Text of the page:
If you've already been using the Serverless Framework for your development projects on AWS, you may have realized that deploying the frontend portion of your applications isn't built in.
Fortunately for you, the Serverless Framework is extensible. Meaning, there's a plugin for that: Serverless Finch.
In this post, I'll show you how you can use the Serverless Finch plugin to deploy your own static website assets in a way that is compatible with most modern frontend frameworks or less-complex static sites.
First off, if you haven't already, you'll need to:
- install the Serverless Framework
- configure AWS API keys that at least give you broad S3 permissions (If you've done any work with the Serverless Framework, you probably already have these)
- install Node.js and npm (I'm using node v6.10.3, but more modern versions should work too)
- prepare some static website files and put them in a folder called
client/distin the same folder as your Serverless Framework project
- create an
error.htmlfile to deploy to S3 as a default landing page and error page
Steps 4 and 5 are very customizable so I'll explain more about them in the advanced features section below.
1-2-3 Install, configure, deploy, done.
After you've completed the initial steps above, the deployment process should be quick and easy:
From within an existing Serverless Framework project directory, install the Serverless Finch plugin with
npm install --save serverless-finch.
Then, update your
serverless.yml file by adding this:
plugins: - serverless-finch custom: client: bucketName: your-unique-s3-bucketname
Warning step: Make sure that you have configured an S3 bucket purely dedicated to storing the files for this frontend. The plugin will delete and overwrite the current contents of the bucket.
Now, warning step completed, run
serverless client deploy and see the magic happen! Remember that by default the plugin looks for your already-built frontend code in
Don't have an
index.html or other website files yet? Here's a quick script you can run before
serverless client deploy just to give yourself a barebones page and see how things work:
mkdir -p client/dist touch client/dist/index.html client/dist/error.html echo "Go Serverless" >> client/dist/index.html echo "Sorry! This is an error page" >> client/dist/error.html
Because Serverless Finch can take potentially destructive actions (overwriting existing files, changing bucket policies, etc.) the plugin should now display a confirmation prompt prior to taking any action. After entering
Y for yes you should then see something like this:
Serverless: Bucket found... Serverless: Deleting all objects from bucket... Serverless: Configuring bucket... Serverless: Configuring policy for bucket... Serverless: Configuring CORS for bucket... Serverless: Uploading client files to bucket... Serverless: Success! Your site should be available at http://your-unique-s3-bucketname.s3-website-us-east-1.amazonaws.com/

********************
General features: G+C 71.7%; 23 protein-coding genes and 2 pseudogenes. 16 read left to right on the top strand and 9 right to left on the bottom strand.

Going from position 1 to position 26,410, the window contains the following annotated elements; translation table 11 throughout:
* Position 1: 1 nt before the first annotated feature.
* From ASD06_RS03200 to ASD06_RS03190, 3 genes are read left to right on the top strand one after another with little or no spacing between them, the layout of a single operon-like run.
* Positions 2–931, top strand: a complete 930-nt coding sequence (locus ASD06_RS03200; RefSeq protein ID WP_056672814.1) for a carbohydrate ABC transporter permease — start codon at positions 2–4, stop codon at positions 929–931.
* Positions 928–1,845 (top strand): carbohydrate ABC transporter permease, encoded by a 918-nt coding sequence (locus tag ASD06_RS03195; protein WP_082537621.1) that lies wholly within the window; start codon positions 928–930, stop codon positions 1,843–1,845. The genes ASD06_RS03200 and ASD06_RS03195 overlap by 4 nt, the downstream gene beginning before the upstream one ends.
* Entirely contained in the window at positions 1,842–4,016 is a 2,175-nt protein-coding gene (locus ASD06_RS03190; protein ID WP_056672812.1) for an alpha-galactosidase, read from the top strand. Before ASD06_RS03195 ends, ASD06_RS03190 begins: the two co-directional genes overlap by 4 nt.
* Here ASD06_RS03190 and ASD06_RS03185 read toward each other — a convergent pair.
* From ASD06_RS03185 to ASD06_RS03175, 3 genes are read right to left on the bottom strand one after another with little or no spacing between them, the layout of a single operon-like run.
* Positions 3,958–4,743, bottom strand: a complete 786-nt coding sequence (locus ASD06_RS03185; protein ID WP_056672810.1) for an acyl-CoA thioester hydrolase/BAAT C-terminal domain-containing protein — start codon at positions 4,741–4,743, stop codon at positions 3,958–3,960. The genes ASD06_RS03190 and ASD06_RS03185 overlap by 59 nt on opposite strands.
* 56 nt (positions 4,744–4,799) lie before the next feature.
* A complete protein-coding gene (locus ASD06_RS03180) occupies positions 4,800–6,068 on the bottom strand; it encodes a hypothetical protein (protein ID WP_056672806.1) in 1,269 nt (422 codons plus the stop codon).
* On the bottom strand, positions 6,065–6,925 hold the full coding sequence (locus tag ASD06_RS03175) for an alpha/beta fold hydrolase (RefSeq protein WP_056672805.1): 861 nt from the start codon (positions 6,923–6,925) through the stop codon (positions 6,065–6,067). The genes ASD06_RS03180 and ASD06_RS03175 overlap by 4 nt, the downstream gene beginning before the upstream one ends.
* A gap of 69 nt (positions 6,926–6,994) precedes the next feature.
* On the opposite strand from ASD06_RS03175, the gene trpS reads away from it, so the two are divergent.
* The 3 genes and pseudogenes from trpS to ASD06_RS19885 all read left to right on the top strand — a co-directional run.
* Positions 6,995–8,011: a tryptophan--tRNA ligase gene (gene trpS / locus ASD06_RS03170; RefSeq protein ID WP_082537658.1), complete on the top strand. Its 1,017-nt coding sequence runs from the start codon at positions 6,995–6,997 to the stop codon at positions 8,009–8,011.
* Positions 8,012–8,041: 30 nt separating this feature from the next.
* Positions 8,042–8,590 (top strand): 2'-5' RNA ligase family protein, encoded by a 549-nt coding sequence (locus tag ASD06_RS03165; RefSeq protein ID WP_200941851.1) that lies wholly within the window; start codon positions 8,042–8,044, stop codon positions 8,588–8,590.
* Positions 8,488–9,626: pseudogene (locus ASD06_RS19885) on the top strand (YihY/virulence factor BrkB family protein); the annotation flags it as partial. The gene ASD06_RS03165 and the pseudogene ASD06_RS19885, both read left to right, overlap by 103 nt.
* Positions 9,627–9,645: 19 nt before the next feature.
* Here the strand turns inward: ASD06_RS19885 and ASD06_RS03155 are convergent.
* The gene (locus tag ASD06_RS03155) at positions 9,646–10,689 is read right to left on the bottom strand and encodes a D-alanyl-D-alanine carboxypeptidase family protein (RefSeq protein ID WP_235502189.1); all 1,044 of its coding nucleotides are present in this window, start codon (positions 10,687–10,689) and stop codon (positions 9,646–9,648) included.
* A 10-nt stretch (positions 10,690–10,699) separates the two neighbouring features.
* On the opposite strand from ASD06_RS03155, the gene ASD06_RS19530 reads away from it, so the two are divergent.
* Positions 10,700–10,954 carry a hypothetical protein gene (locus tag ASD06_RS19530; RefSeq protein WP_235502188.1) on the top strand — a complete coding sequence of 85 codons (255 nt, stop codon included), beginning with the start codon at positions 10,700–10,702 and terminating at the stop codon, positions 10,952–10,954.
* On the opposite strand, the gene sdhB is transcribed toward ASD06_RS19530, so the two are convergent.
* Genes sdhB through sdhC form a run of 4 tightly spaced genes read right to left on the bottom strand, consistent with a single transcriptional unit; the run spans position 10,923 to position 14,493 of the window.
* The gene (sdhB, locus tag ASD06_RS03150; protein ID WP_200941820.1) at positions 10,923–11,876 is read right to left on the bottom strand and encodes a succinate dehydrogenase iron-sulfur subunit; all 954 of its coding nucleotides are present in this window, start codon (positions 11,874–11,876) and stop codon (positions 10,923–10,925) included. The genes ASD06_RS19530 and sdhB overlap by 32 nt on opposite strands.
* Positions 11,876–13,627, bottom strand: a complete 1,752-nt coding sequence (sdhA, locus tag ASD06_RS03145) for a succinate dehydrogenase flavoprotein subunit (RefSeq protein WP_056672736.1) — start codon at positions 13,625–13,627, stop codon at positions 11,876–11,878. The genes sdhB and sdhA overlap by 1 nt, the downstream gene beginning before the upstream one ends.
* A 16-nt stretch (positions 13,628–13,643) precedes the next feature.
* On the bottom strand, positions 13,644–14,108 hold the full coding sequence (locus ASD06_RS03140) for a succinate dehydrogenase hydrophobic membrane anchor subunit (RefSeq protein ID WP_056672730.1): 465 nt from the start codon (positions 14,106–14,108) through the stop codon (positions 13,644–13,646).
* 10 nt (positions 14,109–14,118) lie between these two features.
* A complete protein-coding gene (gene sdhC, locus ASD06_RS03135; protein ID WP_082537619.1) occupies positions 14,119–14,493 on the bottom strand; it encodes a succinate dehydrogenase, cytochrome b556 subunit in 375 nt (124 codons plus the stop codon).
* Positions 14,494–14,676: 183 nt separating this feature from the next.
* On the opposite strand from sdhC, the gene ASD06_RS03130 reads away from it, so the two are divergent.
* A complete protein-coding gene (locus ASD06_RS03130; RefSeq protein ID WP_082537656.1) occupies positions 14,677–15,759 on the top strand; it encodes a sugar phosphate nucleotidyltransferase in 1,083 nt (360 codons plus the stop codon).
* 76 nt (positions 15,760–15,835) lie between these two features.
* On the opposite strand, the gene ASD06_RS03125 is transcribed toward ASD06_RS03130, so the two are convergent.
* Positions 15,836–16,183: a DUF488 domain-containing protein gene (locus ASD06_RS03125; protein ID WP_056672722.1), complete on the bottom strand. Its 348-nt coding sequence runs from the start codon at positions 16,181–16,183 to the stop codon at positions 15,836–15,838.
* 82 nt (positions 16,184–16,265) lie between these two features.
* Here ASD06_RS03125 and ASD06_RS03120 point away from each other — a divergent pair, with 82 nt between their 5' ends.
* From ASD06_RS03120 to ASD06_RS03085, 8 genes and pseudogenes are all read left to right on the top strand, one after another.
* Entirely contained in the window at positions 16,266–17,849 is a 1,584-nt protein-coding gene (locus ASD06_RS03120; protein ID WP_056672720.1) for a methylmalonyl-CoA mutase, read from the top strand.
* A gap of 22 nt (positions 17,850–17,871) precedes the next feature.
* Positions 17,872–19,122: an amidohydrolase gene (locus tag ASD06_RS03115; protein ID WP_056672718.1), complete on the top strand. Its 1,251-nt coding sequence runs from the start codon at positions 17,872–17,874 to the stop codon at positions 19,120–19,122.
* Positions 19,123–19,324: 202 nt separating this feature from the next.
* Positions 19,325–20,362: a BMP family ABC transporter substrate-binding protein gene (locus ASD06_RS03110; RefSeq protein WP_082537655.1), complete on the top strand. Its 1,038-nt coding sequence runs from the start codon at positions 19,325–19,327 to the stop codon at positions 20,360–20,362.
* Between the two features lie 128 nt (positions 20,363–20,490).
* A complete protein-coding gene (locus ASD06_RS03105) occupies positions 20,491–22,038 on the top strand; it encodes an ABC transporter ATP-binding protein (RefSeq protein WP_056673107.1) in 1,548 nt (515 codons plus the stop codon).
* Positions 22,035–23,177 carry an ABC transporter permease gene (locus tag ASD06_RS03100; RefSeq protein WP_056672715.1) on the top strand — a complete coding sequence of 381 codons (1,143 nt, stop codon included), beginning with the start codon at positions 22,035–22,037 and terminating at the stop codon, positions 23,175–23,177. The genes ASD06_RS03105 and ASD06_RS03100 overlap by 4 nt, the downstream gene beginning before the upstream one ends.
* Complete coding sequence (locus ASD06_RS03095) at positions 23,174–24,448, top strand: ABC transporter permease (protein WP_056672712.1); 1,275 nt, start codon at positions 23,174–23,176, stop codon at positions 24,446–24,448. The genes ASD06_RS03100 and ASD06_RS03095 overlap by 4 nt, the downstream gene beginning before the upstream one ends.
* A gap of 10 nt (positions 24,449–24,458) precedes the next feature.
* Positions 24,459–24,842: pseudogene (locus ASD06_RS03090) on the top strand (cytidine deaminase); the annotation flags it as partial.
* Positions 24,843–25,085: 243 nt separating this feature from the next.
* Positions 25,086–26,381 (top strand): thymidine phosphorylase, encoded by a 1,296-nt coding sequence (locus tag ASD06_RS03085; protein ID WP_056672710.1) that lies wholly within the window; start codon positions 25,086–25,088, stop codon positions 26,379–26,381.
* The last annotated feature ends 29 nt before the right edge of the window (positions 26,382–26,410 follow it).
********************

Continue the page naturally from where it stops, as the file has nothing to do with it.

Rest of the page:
After that, congrats! You've just deployed your static website. Go ahead and visit the domain shown to confirm your site was deployed.
Okay, so the basic tutorial was nice and all, but what if you want to set a custom distribution folder? Custom index and error documents? Or maybe use this with a custom domain? Here are a few common questions and answers for power users.
Can I make the distribution folder something other than
Yes. Just add a distributionFolder path value to the
serverless.yml file this:
custom: client: ... distributionFolder: location/of/files ...
Keep in mind that this path is relative to the location of
Can I set custom index and error documents?
Yes! Just add a line to serverless.yml for each:
custom: client: ... indexDocument: custom-index.html errorDocument: custom-error.html ...
Keep in mind that you will need to put these inside whatever distribution folder you configure though!
How does Serverless Finch integrate with custom domains?
Great question! We're currently considering additional functionality to help manage custom domains. Currently, you can register your own domain on Route 53 and then point that domain to the S3 bucket using an AWS A record alias (this requires the bucket to share the name with the custom domain).
You can also create a CloudFront Distribution to cache the files in your S3 bucket, and then point your custom domain to that CloudFront distribution with a Route 53 A record alias. The benefit of CloudFront is that you can also get a free HTTPS certificate and you can name your S3 bucket whatever you want.
Either way, I'd recommend you determine how to setup your custom domain based on what's best for your needs, and then use Serverless Finch to update and deploy the changes inside your S3 bucket (which should update your site regardless of the option you choose).
What other customizations can I make?
Lots! For a full list of features, you can view the project on GitHub. Don't see something that you think would be a useful feature? We are happy to add in your contributions!
About a year ago, I adopted and republished a broken Serverless Framework plugin that turned into Serverless Finch. Over the last year, the community has added a bunch of new features with more on the way.